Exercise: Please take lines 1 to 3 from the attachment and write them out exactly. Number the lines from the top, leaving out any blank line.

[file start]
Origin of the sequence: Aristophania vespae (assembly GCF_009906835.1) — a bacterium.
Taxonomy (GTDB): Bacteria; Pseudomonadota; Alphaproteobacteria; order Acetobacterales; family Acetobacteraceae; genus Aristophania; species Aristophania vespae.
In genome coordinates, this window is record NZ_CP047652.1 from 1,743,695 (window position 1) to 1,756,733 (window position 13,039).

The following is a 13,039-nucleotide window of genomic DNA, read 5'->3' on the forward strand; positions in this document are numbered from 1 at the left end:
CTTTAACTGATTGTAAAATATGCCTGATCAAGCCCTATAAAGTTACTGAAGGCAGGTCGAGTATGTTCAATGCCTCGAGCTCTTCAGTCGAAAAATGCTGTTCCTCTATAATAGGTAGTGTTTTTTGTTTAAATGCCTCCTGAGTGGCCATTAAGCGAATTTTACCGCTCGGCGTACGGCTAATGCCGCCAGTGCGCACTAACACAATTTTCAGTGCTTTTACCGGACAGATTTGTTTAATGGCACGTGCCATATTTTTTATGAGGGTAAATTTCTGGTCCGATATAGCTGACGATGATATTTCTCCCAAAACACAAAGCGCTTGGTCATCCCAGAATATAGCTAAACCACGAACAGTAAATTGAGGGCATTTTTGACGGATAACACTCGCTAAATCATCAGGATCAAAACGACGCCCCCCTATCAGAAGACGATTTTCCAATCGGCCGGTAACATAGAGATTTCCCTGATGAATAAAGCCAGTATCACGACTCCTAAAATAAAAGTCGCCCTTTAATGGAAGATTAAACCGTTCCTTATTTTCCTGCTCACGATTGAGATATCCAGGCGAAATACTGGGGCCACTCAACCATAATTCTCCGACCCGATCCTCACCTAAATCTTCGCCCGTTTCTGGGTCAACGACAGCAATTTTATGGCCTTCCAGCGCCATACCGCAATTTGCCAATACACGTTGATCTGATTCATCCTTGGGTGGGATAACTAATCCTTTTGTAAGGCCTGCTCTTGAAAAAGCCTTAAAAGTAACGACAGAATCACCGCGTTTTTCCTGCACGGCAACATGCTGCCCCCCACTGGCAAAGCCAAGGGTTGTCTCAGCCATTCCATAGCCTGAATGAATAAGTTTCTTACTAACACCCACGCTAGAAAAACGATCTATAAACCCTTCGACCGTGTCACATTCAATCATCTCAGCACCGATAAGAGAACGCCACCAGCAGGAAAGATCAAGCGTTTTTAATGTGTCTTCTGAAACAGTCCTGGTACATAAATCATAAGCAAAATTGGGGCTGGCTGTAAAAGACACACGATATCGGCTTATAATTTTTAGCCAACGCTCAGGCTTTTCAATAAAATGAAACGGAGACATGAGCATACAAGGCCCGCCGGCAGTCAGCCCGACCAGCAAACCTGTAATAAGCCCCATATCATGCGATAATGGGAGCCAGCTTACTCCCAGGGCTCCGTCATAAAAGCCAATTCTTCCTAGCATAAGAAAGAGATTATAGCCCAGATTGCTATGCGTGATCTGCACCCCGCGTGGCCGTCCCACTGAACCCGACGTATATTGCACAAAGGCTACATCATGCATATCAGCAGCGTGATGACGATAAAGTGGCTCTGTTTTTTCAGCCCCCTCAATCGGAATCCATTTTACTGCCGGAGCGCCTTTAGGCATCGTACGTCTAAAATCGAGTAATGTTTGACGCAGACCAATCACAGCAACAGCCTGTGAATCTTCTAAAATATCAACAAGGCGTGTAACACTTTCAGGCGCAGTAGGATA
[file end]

Origin of the sequence: Aristophania vespae (assembly GCF_009906835.1) — a bacterium.
Taxonomy (GTDB): Bacteria; Pseudomonadota; Alphaproteobacteria; order Acetobacterales; family Acetobacteraceae; genus Aristophania; species Aristophania vespae.
In genome coordinates, this window is record NZ_CP047652.1 from 1,743,695 (window position 1) to 1,756,733 (window position 13,039).